I have no desire to change your mind. You are welcome to hold any opinion you wish.

Your opinions were stated as if there were facts, but you provided no supporting evidence. In order to prevent others from being misled, I provided evidence to support my position, which sometimes contradicted yours. That is called debate. In a court of law, the attorneys for the prosecution and defense present their cases and let the jury decide.
 
I have no desire to change your mind. You are welcome to hold any opinion you wish.

Your opinions were stated as if there were facts, but you provided no supporting evidence. In order to prevent others from being misled, I provided evidence to support my position, which sometimes contradicted yours. That is called debate. In a court of law, the attorneys for the prosecution and defense present their cases and let the jury decide.
You can't mislead people who already have their own opinions and experiences. They asked. You asked. We answered. If you already have an opinion, why ask someone theirs, only to tell them their opinion is false? lol
 
You can't mislead people who already have their own opinions and experiences. They asked. You asked. We answered. If you already have an opinion, why ask someone theirs, only to tell them their opinion is false? lol
@Hachet, FWIW I'm with @RayClem on this one. Opinions are not facts.

You are entitled to yours by all means, but your claims are simply baseless. And that is not just MY opinion, that's a fact.

See, that's the difference and it's not YMMV 😉
 
@Hachet, FWIW I'm with @RayClem on this one. Opinions are not facts.

You are entitled to yours by all means, but your claims are simply baseless. And that is not just MY opinion, that's a fact.

See, that's the difference and it's not YMMV 😉
"Claims"
I guess everyone should just stop posting their "claims" here on B&B. The police are out. Only scientists are allowed to speak and provide input now. If you all don't want answers, don't ask. If you just want to tell everyone how "false" their opinions are then by all means, carry on in your echo chamber. Lots of parallels to real life here.
 
You can't mislead people who already have their own opinions and experiences. They asked. You asked. We answered. If you already have an opinion, why ask someone theirs, only to tell them their opinion is false? lol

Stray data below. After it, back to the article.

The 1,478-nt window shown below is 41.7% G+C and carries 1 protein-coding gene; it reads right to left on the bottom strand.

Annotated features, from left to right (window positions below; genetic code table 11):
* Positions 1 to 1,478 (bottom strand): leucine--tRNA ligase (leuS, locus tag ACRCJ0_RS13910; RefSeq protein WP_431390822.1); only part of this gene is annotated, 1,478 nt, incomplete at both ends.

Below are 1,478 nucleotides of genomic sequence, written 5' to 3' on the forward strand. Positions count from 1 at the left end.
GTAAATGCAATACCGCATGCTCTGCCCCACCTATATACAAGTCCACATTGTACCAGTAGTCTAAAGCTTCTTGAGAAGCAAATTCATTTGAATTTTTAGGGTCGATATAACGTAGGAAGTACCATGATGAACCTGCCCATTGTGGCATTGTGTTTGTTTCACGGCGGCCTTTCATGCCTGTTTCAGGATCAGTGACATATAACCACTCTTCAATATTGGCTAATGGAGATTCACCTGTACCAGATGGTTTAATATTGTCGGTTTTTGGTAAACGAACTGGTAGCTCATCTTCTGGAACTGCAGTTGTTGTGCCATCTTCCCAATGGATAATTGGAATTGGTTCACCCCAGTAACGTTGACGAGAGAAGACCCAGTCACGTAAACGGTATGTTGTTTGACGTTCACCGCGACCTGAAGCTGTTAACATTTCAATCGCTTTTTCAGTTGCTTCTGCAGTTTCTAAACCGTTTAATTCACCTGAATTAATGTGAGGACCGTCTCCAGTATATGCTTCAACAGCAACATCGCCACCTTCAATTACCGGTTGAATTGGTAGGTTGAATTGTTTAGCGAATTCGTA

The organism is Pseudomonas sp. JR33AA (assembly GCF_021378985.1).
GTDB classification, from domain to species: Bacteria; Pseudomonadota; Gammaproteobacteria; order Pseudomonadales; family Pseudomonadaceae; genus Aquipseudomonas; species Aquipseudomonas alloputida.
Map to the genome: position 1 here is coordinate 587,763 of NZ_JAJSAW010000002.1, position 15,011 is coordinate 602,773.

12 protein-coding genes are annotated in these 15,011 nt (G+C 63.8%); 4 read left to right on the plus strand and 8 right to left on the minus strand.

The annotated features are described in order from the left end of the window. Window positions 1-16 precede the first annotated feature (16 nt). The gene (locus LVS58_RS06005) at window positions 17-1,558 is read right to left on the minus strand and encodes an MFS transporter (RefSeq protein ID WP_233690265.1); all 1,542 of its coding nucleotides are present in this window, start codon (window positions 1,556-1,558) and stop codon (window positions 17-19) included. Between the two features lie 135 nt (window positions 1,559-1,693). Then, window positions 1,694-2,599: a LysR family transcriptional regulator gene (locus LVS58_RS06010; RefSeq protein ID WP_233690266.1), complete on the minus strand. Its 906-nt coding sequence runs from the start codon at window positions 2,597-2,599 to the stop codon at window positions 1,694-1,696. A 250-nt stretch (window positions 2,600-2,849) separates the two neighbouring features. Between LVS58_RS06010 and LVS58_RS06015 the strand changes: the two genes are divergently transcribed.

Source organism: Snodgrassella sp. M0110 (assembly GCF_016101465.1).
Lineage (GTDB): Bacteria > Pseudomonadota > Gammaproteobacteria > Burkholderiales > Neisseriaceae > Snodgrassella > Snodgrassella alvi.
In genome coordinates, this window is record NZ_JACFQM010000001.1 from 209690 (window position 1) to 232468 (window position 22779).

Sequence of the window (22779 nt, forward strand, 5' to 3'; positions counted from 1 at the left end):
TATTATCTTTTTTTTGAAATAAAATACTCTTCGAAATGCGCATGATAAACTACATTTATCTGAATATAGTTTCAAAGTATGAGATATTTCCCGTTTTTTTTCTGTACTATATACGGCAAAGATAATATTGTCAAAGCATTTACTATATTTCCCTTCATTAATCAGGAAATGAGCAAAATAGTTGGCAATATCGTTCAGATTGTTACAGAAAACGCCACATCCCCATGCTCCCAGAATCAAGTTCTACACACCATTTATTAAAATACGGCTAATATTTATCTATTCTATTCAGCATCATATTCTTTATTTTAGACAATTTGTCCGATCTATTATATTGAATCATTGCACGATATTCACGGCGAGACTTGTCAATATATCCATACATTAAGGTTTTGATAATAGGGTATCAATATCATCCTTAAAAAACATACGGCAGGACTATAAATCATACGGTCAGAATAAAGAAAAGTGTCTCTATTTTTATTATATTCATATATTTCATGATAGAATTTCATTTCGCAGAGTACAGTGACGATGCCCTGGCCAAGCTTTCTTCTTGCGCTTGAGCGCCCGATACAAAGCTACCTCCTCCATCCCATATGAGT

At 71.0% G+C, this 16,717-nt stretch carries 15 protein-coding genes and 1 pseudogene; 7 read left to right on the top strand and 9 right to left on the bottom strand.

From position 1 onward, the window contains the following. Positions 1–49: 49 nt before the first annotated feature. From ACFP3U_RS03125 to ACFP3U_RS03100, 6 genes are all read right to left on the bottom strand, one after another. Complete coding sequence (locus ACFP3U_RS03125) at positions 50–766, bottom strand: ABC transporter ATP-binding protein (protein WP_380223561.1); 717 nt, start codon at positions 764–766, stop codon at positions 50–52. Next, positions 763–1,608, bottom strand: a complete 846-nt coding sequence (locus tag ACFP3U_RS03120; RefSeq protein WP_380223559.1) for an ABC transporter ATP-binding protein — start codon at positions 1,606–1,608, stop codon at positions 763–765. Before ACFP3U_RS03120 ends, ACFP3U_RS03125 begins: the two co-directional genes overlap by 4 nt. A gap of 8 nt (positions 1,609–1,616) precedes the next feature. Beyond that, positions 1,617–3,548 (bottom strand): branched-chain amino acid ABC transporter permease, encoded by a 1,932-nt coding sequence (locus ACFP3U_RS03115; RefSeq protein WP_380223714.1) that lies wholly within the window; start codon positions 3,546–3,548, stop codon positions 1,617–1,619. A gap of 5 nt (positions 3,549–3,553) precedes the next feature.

I never asked for your opinion. It was @numerounoo who asked the question. You had already stated your overall opinion that non-tallow soaps were superior in every way. He was asking for clarification.

numerounoo said:
How are non-tallow soaps superior ?

I just want to make sure he was not misled by your opinion by providing evidence to support mine.

@numerounoo can make up his own mind after hearing both sides of the story. If he decides to go with non-tallow soaps, I have no problem with that.
 
I never asked for your opinion. It was @numerounoo who asked the question. You had already stated your overall opinion that non-tallow soaps were superior in every way. He was asking for clarification.

numerounoo said:
How are non-tallow soaps superior ?

I just want to make sure he was not misled by your opinion by providing evidence to support mine.

@numerounoo can make up his own mind after hearing both sides of the story. If he decides to go with non-tallow soaps, I have no problem with that.
I respect this.
 
How are non-tallow soaps superior ?
I think it is better to ask the question slightly differently: "Are vegetable-based soaps inferior?"

Quite a lot of people on B&B have a bias towards tallow soaps (they assume vegetable-based soaps are inferior). In my experience, good soaps can be made either way. I find better vegetable-based hard milled soaps such as Klar Seifen or Golddachs, for example, work just as well as Tabac.
 

AimlessWanderer

Remember to forget me!
Contributor
I don't even bother looking whether a soap has tallow or not, most of the time. A soap either works for me, or it doesn't, and there are both veg and tallow soaps that are worth my money, and also both types which are not.

Menthol is out, overly strong scents are out, some other compositions irritate my skin, and some don't seem to work well with my tap water, but having a veg or tallow base seems to be of little significance to me.
 
I can say with scientifik certainty that the best performing soaps in my den are both types, tallow and veg.

Absolutely!. There are wonderful tallow soaps and their are wonderful vegetable based soaps. The very best soaps often contain both animal fats (beef tallow, lamb tallow, duck fat, etc. ) combined with plant based fats (Shea butter, Cocoa butter, Mango butter, Avocado butter, etc.)

A sufficiently talented soapmaker can use plant based fats to produce a wonderful soap, but based upon the number of tallow and non-tallow soaps I have evaluated, it seems it is easier for a soapmaker to get the job done with animal fats included. For those who do want non-tallow options, there are some good choices.

Unfortunately, there are inferior tallow soaps and non-tallow soaps as well. Thus, it really is impossible to state that tallow soaps are better than non-tallow, or vice versa. You have to compare specific examples.
 
I've actually revisited PAA's CK6 based soap not too long ago and found it to be WAY better than I remembered to the point it made me finally decide to ditch tallow soaps, as amazing as Stirling and Murphy & McNeil's are I'm getting a bit fed up with some of the residue it leaves behind in the sink, on my razors and on my brushes, plus a small bit likes to stick around here and there more in my Pereira shave bowl that I have to scrub out. Bought a couple of CK6 soaps and I'm also going to give the Arianna and Evans "Wood and Lavender Shave Butter" soap a try having never tried any of their products before but hearing good things
 
Top Bottom